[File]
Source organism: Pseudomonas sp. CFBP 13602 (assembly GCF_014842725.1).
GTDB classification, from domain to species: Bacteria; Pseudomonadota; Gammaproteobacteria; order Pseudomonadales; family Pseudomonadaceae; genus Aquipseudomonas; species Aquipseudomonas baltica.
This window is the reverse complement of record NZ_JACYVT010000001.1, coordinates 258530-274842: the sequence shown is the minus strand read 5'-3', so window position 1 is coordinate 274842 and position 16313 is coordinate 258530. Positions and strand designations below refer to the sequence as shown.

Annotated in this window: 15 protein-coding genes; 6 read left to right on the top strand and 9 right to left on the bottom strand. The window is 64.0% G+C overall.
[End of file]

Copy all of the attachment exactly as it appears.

Source organism: Pseudomonas sp. CFBP 13602 (assembly GCF_014842725.1).
GTDB classification, from domain to species: Bacteria; Pseudomonadota; Gammaproteobacteria; order Pseudomonadales; family Pseudomonadaceae; genus Aquipseudomonas; species Aquipseudomonas baltica.
This window is the reverse complement of record NZ_JACYVT010000001.1, coordinates 258530-274842: the sequence shown is the minus strand read 5'-3', so window position 1 is coordinate 274842 and position 16313 is coordinate 258530. Positions and strand designations below refer to the sequence as shown.

Annotated in this window: 15 protein-coding genes; 6 read left to right on the top strand and 9 right to left on the bottom strand. The window is 64.0% G+C overall.